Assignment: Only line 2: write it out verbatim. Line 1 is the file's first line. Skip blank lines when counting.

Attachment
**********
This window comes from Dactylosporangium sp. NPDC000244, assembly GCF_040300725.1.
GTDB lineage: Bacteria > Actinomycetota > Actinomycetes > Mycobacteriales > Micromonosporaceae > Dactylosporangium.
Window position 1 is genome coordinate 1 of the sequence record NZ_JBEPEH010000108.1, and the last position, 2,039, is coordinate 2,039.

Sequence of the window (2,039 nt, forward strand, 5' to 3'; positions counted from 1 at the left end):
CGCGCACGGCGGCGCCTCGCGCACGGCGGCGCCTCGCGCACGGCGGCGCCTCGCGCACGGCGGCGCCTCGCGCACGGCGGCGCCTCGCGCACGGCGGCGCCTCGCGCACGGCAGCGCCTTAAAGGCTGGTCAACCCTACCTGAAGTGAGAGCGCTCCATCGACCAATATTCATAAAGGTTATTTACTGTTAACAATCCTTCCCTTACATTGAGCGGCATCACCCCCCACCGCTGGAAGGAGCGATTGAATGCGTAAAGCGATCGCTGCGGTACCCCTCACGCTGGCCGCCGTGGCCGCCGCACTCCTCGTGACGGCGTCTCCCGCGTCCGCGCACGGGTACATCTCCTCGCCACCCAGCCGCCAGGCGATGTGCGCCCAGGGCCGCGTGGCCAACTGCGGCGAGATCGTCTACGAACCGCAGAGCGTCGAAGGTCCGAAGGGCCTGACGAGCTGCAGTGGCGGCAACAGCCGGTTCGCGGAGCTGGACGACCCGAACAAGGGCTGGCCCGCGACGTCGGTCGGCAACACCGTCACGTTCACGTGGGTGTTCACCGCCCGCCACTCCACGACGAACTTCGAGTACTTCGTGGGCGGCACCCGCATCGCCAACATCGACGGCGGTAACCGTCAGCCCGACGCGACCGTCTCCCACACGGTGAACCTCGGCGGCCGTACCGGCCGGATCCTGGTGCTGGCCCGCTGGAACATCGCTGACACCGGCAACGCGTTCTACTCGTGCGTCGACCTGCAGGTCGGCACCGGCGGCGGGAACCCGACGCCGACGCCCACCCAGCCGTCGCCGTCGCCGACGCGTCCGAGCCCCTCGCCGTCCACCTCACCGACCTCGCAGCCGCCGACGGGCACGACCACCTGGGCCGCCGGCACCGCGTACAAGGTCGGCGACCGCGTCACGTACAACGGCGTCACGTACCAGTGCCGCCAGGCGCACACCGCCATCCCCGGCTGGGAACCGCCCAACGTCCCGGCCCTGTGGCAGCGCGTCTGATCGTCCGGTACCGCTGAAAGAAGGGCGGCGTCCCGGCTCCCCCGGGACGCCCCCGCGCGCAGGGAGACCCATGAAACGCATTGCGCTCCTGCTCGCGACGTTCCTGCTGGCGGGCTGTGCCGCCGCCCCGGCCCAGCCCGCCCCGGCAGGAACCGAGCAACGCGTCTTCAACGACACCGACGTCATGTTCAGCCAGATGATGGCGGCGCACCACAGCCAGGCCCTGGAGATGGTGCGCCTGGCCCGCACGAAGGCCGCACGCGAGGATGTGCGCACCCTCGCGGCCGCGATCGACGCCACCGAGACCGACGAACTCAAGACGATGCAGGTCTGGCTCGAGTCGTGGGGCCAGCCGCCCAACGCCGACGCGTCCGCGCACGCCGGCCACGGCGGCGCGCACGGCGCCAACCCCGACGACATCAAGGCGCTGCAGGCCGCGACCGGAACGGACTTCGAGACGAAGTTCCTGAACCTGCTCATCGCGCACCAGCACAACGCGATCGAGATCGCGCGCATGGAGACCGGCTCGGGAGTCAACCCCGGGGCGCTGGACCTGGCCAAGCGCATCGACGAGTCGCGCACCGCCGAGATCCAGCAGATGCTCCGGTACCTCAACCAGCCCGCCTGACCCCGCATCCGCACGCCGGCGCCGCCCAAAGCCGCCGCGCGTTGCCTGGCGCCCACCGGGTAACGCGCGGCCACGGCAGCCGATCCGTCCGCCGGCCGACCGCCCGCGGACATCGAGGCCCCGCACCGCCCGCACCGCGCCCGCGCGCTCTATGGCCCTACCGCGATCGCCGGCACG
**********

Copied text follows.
GTDB lineage: Bacteria > Actinomycetota > Actinomycetes > Mycobacteriales > Micromonosporaceae > Dactylosporangium.